We also examined whether the stable expression of IFNAR1 in the resistant cells could improve the antiviral action of IFN-α against HCV replication. Three different cured Huh-7 cells were transfected with in vitro transcribed full-length HCV-GFP RNA (JFH1-GFP) by the electroporation method described previously . After 24 hours, transfected cells were cultured in a medium containing IFN-α (1000 IU/ml). Positive strand HCV-RNA levels in the transfected Huh-7 cells were measured by RPA assay after 72 hours. The presence of 218 nucleotide protected fragment in all three Huh-7 cells lines suggested that replication of full-length HCV-GFP RNA has occurred in all three Huh-7 cell lines at 72 hours after transfection. The results of RPA assay indicate that stable expression of the IFNAR1 in the resistant Huh-7 cells made HCV replication sensitive to IFN-α (Figure 8A). The antiviral effect of IFN-α against full-length HCV RNA replication was also measured by comparing cytoplasmic HCV-GFP expression in Huh-7 cells with and without IFN-α treatment after 72 hours. IFN-α effectively inhibits HCV replication in sensitive S-5/15 but not in R-17/3 cells (Figure 8B). HCV-GFP expression was inhibited in R-17/3 cells after stable expression of IFNAR1. IFN-α only inhibits HCV RNA replication in the S-5/15 cell line and R-17/3 cell line stable expressing IFNAR1. HCV RNA replication is not inhibited in R-17/3 cells with the defective IFNAR1 expression.
Figure 8. Stable expression of IFNAR1 improves the antiviral response of IFN-α in resistant R-17/3 cells. Cured Huh-7 cells prepared from S-5/15 and R-17/3 cells were transfected with full-length JFH1-GFP chimeric HCV RNA by electroporation. After 72 hours, these cells were treated with IFN-α (1000 IU/ml) for an additional 72 hours. Replication of HCV in the transfected cells was examined by GFP expression and positive-strand HCV-RNA was detected by RPA using a probe targeted to the highly conserved 5'UTR. (A) HCV RNA levels before and after IFN-α treatment was measured by RPA. Left panel shows that high level HCV RNA replication in different Huh-7 clones without IFN-α treatment. Right panel shows the HCV RNA level in the same set of Huh-7 cell lines after IFN-α treatment. IFN-α inhibits the level of HCV RNA in IFN-α sensitive Huh-7 cells, but not in the resistant Huh-7 cell line. The antiviral effect of IFN-α can be restored upon stable expression of IFNAR1 in the resistant Huh-7 cell line. The GAPDH mRNA levels served as controls. (B) Expression and replication of HCV-GFP in the transfected Huh-7 cells before and after IFN-α treatment was measured by fluorescence microscopy at 20X magnification. The upper panel shows the expression HCV-GFP chimera protein in different Huh-7 cell lines transfected with HCV without IFN-α treatment. The lower panel shows the expression HCV-GFP in the same set of Huh-7 cells after IFN-α treatment. Positive expression indicates the impaired antiviral effect of IFN-α against HCV.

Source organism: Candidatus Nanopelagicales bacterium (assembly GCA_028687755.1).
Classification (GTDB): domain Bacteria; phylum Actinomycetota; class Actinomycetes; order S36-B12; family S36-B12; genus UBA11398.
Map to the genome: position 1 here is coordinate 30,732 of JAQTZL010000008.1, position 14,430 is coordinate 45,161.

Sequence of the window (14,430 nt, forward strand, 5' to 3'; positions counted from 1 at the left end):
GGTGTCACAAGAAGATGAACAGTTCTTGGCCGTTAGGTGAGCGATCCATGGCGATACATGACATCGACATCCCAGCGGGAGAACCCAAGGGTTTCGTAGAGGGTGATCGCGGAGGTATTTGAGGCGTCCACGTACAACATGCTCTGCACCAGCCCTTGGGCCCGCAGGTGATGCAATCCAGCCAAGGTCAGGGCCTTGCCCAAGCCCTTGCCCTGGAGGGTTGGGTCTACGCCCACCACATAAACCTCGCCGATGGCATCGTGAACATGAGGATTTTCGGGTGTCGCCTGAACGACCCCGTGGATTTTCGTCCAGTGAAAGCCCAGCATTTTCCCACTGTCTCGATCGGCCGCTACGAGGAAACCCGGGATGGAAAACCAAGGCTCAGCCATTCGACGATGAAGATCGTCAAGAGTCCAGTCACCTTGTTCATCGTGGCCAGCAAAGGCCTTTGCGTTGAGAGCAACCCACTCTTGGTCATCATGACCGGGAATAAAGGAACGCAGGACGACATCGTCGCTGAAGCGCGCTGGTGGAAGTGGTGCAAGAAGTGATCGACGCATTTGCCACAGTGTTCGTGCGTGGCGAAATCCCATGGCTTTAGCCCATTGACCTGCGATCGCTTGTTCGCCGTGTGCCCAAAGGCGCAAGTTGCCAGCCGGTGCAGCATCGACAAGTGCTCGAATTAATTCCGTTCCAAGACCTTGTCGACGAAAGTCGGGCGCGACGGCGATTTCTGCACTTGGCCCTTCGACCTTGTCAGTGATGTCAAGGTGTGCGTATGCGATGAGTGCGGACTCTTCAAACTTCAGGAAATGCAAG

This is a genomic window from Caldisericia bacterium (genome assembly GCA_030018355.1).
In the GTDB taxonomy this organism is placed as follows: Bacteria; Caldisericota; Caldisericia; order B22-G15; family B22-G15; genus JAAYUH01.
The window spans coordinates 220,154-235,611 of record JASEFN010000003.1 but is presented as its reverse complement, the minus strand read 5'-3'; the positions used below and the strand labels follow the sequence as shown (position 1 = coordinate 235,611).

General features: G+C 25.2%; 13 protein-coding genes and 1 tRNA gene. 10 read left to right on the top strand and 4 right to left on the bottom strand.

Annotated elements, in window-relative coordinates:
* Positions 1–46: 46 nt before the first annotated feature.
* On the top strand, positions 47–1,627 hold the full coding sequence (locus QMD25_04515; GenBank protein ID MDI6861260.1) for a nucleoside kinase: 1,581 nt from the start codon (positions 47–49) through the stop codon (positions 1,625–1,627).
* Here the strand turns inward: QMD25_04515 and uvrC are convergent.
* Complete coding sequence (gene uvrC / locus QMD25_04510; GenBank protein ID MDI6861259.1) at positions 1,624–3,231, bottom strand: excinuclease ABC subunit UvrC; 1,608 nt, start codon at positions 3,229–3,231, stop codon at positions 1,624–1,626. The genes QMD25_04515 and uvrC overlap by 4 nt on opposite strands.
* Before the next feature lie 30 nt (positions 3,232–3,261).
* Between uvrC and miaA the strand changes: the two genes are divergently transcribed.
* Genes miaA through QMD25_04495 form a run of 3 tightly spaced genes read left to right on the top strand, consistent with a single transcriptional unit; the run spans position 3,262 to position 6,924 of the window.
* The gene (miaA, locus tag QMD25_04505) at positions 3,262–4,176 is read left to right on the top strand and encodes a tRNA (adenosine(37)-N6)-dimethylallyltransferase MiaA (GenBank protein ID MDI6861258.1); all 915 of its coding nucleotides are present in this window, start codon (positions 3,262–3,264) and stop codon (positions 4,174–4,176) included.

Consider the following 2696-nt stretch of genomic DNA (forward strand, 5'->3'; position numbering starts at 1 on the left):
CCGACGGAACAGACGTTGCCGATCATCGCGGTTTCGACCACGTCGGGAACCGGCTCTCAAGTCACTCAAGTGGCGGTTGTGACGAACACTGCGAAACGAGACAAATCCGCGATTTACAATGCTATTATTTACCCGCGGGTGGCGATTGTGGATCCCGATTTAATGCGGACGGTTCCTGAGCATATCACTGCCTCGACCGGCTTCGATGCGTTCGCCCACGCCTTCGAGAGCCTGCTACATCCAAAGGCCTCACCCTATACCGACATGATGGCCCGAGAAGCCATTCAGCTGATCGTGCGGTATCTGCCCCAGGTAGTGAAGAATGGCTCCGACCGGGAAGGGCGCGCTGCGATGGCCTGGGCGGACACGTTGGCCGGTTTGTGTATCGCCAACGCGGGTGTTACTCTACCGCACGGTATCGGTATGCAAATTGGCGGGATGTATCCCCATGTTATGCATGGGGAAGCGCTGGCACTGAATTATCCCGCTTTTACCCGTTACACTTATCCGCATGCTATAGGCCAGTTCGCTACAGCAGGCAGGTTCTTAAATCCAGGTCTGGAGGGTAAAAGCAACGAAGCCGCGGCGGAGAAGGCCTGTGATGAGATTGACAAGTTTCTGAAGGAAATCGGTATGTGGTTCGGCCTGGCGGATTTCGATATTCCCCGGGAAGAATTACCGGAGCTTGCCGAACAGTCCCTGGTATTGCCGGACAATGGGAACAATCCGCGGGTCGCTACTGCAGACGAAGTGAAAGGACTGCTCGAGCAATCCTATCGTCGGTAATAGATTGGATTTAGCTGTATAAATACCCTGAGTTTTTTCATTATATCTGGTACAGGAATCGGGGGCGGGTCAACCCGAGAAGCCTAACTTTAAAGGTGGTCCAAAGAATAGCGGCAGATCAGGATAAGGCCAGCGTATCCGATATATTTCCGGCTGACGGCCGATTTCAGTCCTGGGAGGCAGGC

All resistant Huh-7 cell lines show expression of truncated IFNAR1